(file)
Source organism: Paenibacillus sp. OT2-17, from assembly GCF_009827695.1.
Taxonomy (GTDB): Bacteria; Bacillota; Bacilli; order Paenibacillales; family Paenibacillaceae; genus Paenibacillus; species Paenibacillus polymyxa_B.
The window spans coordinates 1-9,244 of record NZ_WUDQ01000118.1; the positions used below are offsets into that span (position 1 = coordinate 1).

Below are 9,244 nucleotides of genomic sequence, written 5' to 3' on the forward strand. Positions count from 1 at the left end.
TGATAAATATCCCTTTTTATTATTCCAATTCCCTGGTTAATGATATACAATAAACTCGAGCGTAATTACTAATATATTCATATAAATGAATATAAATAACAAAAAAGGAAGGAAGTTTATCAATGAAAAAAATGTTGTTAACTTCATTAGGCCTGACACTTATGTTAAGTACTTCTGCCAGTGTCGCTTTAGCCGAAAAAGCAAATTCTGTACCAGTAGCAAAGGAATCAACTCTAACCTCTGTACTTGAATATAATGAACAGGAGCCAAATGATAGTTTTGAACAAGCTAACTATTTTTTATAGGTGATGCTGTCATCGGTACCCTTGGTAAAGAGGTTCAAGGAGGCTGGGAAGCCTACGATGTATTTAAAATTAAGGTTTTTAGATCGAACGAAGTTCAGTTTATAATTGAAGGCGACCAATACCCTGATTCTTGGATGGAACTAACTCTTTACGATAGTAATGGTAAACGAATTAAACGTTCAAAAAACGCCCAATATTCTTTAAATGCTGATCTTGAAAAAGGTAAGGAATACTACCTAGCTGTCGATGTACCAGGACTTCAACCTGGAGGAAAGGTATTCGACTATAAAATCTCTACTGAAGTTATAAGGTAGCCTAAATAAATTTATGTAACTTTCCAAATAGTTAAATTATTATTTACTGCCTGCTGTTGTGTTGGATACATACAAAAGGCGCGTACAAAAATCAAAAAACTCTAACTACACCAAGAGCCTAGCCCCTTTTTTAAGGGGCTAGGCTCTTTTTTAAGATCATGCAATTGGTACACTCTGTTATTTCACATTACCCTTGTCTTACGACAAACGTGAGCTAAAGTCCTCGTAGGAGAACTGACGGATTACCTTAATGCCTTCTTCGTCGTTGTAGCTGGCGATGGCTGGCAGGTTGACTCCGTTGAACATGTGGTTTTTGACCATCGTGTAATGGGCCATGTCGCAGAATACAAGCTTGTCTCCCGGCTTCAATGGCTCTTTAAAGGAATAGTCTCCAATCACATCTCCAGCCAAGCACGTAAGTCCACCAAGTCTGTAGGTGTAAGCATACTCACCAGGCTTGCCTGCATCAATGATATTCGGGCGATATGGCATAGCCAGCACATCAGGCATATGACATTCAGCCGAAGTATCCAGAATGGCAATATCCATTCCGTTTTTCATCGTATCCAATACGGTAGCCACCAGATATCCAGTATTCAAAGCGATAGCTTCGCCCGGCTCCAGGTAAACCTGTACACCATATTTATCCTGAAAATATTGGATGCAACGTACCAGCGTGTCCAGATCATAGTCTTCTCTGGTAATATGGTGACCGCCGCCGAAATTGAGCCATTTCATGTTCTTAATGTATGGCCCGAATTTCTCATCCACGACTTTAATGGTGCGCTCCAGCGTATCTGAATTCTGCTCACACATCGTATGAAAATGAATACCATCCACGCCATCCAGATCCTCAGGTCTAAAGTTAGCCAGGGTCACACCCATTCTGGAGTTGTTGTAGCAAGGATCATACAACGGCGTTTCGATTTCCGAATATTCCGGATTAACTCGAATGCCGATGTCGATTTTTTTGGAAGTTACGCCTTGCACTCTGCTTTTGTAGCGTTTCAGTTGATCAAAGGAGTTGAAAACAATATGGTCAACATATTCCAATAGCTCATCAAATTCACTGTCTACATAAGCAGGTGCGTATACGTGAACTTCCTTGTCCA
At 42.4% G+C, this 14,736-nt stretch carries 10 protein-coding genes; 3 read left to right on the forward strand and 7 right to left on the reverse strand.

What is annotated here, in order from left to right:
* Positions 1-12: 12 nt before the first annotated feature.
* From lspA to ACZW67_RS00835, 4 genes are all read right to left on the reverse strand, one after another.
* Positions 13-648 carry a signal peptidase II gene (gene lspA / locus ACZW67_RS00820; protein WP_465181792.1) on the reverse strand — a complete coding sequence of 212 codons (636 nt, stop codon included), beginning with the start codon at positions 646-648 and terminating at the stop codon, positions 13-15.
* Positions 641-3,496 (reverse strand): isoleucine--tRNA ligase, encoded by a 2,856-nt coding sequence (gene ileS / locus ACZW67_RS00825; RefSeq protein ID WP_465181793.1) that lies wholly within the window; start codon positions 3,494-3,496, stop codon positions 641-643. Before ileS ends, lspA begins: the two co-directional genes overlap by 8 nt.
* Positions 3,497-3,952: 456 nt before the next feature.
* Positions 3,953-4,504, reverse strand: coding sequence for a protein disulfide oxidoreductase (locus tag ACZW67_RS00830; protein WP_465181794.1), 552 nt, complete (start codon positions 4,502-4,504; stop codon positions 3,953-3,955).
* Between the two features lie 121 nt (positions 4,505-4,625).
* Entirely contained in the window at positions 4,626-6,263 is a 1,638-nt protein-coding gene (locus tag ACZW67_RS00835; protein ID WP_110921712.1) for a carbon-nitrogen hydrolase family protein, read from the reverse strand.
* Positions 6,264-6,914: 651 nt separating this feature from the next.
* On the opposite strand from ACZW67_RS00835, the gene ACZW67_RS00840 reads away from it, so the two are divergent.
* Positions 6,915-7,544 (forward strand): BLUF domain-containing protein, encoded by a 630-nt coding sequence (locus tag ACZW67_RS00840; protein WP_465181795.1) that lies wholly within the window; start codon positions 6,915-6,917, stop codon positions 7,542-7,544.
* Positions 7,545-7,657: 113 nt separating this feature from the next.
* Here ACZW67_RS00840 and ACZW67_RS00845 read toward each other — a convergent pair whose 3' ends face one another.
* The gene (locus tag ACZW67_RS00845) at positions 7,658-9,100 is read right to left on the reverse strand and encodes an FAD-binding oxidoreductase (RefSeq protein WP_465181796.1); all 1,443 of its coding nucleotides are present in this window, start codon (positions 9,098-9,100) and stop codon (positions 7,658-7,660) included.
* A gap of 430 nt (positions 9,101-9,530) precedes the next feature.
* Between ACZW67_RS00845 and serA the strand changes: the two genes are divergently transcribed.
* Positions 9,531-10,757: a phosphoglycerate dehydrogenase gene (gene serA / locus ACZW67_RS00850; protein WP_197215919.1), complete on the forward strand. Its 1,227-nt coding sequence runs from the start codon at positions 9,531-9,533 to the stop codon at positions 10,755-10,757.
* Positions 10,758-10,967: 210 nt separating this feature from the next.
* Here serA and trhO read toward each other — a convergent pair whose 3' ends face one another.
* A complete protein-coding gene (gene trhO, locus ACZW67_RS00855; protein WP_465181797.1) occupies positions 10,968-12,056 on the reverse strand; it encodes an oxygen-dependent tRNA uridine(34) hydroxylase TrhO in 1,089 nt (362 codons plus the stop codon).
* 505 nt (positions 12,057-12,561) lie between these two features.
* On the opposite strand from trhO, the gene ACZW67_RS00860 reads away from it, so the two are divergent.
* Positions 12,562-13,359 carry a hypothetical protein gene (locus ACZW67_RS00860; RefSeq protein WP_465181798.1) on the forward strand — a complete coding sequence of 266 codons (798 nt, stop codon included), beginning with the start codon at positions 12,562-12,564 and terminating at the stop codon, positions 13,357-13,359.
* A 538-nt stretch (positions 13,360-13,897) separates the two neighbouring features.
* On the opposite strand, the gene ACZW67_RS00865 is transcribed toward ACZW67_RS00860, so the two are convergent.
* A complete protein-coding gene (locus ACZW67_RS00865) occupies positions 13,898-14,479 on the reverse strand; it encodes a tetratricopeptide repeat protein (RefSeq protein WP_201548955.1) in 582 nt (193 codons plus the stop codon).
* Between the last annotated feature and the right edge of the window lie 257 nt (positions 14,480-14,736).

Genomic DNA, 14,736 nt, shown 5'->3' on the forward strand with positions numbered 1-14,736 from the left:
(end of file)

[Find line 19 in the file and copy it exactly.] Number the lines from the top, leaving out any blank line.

* Positions 7,545-7,657: 113 nt separating this feature from the next.